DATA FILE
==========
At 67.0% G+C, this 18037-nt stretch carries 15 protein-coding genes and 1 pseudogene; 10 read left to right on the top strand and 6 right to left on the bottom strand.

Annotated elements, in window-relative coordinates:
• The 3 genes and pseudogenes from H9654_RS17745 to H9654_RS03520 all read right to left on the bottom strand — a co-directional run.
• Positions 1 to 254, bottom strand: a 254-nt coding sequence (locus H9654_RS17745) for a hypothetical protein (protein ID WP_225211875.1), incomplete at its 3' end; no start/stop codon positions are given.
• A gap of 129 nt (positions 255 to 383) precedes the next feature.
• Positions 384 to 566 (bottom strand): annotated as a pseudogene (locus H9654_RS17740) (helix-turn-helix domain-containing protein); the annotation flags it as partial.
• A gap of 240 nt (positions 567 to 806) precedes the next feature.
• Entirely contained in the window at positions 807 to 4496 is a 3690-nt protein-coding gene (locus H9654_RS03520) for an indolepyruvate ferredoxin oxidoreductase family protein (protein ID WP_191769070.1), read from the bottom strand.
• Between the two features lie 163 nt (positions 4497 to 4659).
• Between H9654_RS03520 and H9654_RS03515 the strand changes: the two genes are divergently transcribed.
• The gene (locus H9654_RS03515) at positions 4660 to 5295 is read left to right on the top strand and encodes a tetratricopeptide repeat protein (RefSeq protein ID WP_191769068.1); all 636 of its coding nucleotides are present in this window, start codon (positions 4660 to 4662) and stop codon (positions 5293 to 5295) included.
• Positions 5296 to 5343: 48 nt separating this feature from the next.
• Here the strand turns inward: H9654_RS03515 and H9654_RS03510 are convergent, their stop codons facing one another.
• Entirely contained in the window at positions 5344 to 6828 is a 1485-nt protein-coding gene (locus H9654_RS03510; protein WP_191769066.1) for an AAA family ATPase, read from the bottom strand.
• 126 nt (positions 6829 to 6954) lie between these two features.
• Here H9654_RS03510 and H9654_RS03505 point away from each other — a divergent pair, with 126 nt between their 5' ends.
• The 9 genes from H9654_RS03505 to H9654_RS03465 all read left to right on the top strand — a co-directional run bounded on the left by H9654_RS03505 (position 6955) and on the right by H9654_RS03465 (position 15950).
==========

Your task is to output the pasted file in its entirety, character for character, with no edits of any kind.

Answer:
At 67.0% G+C, this 18037-nt stretch carries 15 protein-coding genes and 1 pseudogene; 10 read left to right on the top strand and 6 right to left on the bottom strand.

Annotated elements, in window-relative coordinates:
• The 3 genes and pseudogenes from H9654_RS17745 to H9654_RS03520 all read right to left on the bottom strand — a co-directional run.
• Positions 1 to 254, bottom strand: a 254-nt coding sequence (locus H9654_RS17745) for a hypothetical protein (protein ID WP_225211875.1), incomplete at its 3' end; no start/stop codon positions are given.
• A gap of 129 nt (positions 255 to 383) precedes the next feature.
• Positions 384 to 566 (bottom strand): annotated as a pseudogene (locus H9654_RS17740) (helix-turn-helix domain-containing protein); the annotation flags it as partial.
• A gap of 240 nt (positions 567 to 806) precedes the next feature.
• Entirely contained in the window at positions 807 to 4496 is a 3690-nt protein-coding gene (locus H9654_RS03520) for an indolepyruvate ferredoxin oxidoreductase family protein (protein ID WP_191769070.1), read from the bottom strand.
• Between the two features lie 163 nt (positions 4497 to 4659).
• Between H9654_RS03520 and H9654_RS03515 the strand changes: the two genes are divergently transcribed.
• The gene (locus H9654_RS03515) at positions 4660 to 5295 is read left to right on the top strand and encodes a tetratricopeptide repeat protein (RefSeq protein ID WP_191769068.1); all 636 of its coding nucleotides are present in this window, start codon (positions 4660 to 4662) and stop codon (positions 5293 to 5295) included.
• Positions 5296 to 5343: 48 nt separating this feature from the next.
• Here the strand turns inward: H9654_RS03515 and H9654_RS03510 are convergent, their stop codons facing one another.
• Entirely contained in the window at positions 5344 to 6828 is a 1485-nt protein-coding gene (locus H9654_RS03510; protein WP_191769066.1) for an AAA family ATPase, read from the bottom strand.
• 126 nt (positions 6829 to 6954) lie between these two features.
• Here H9654_RS03510 and H9654_RS03505 point away from each other — a divergent pair, with 126 nt between their 5' ends.
• The 9 genes from H9654_RS03505 to H9654_RS03465 all read left to right on the top strand — a co-directional run bounded on the left by H9654_RS03505 (position 6955) and on the right by H9654_RS03465 (position 15950).